Rights at a disciplinary hearing

Blitzer

New Member
Messages
8
Can my employer take 12 months after an investigation final report to call me to a disciplinary hearing where I can be immediately sacked.
To note it was a dignity at work investigating and none of the bullying allegations were up held, but as I made a complaint about the investigator they claimed I had a retaliatory personality disorder and this was a very serious matter for my employer to consider.
 

Peanuts20

Registered User
Messages
141
Normally instant dismissal would only apply in cases of gross misconduct. That could include theft, assault, endangering lives etc. Without more detail of the issue here however I'm not sure anyone can give a clear answer
 

Purple

Frequent Poster
Messages
9,434
I made a complaint about the investigator they claimed I had a retaliatory personality disorder
That sounds very strange. What process did they put you through with mental health professionals in order to come to that clinical diagnosis?
I've heard of paranoid personality disorder but that's a new one to me.
 

kingvagabond

Frequent Poster
Messages
71
I've heard of different personality disorders but not that one. I agree with Purple was there an official assessment and it does sound very odd? Obviously someone will 'retaliate' by objecting to allegations and claims if they feel that they have not done something wrong. Also, are you in a union? If so then call them for advice. If not, then perhaps you should consider joining one if you are to stay in that Co. If you are not in a union then I would suggest you getting the advice from a solicitor that deals only with employment law before going near a disciplinary meeting.
 

Blitzer

New Member
Messages
8
Hi and thanks for replies
No there was no assessment by the investigator. She is an ex union official turned private investor. I was with SIPTU but found them to be useless.
I've contacted a solicitor and am meeting them today. Their initial response is why has it taken 12 months to call a disciplinary hearing and what medical training has the investigator as she's way off the mark making allegations about me having a personality disorder.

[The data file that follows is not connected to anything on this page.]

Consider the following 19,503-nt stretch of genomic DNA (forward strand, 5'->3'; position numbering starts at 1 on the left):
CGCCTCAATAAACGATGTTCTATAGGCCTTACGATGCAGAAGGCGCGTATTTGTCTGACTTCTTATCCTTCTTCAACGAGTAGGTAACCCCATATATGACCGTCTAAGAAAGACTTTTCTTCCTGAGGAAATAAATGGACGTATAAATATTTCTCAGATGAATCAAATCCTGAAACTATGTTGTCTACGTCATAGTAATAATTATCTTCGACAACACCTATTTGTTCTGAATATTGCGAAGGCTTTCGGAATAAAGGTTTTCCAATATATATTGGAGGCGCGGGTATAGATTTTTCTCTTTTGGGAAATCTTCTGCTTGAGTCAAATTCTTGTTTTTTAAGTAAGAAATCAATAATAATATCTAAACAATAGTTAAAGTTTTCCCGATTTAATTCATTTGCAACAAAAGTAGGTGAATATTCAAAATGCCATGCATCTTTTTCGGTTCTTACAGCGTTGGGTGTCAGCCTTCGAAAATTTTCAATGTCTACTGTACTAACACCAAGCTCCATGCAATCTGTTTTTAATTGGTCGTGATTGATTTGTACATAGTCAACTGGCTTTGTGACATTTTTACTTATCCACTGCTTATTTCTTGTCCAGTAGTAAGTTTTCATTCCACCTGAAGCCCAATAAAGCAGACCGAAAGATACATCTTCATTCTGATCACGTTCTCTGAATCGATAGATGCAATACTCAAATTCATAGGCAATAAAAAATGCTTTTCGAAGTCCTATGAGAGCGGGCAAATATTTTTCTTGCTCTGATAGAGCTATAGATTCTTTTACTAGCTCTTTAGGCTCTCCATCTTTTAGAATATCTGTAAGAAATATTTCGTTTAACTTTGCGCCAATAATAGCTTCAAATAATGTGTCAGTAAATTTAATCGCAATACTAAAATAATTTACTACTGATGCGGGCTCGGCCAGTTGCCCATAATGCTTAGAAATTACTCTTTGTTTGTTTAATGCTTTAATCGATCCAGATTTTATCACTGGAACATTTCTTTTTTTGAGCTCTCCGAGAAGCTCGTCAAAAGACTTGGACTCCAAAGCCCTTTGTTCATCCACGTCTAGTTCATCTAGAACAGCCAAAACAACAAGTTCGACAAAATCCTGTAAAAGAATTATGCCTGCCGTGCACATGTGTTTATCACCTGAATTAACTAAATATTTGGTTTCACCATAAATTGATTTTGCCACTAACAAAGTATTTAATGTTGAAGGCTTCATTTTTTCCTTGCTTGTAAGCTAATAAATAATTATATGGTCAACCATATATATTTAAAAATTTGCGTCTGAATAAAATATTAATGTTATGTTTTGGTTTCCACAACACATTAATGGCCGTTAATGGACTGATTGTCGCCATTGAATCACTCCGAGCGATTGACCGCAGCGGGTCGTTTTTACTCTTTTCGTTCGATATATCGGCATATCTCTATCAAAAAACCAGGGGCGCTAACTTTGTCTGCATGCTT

I'll keep thréad updated

Thanks again
 

Leper

Frequent Poster
Messages
1,066
I realise you cannot supply full information. Were you sacked or are you about to be sacked? You've employed a solicitor; what in entirety do you hope to gain?
 

Blitzer

New Member
Messages
8
Perhaps Blitzer is looking for a bit of support and a bit of clarity as to what is going on?
Yes... I am hoping to protect my reputation and my livelihood as a father to two young children.
During this protracted process I was forced to make a protected disclosure to the media. This forced a separate external review that found my employer breached its own code of conduct and its statutory responsibility.
I'm a public sector employee. Yet I'm now the only person being called to a disciplinary hearing some 7 months after the findings against my employer in the external review report.
That's why I have to go down the legal route.
I believe we as a country need to look at how whistleblowers are treated
Two of my disclosures were reported in a Sunday newspaper.
 

kingvagabond

Frequent Poster
Messages
71
Blitzer I would weigh up everything and even would not rule out looking elsewhere for employment (if you are young and not nearing pension age that is) if possible or a transfer especially if you have to continue working with people who are involved in the dispute. You have to weigh up the toil this can take on your overall health/marriage - whole life. It can seep into every aspect of your life. Yes going through with the process may be fruitful and you may or may not get a result. From a chess move point of view considering a job move may be the quickest, cheapest (unless you have free legal support via your job) less stressful solution. Start shopping around (just to keep your options open) so you don't feel so engulfed by all of this. You may never decide to make a job move however it may just give you a few options.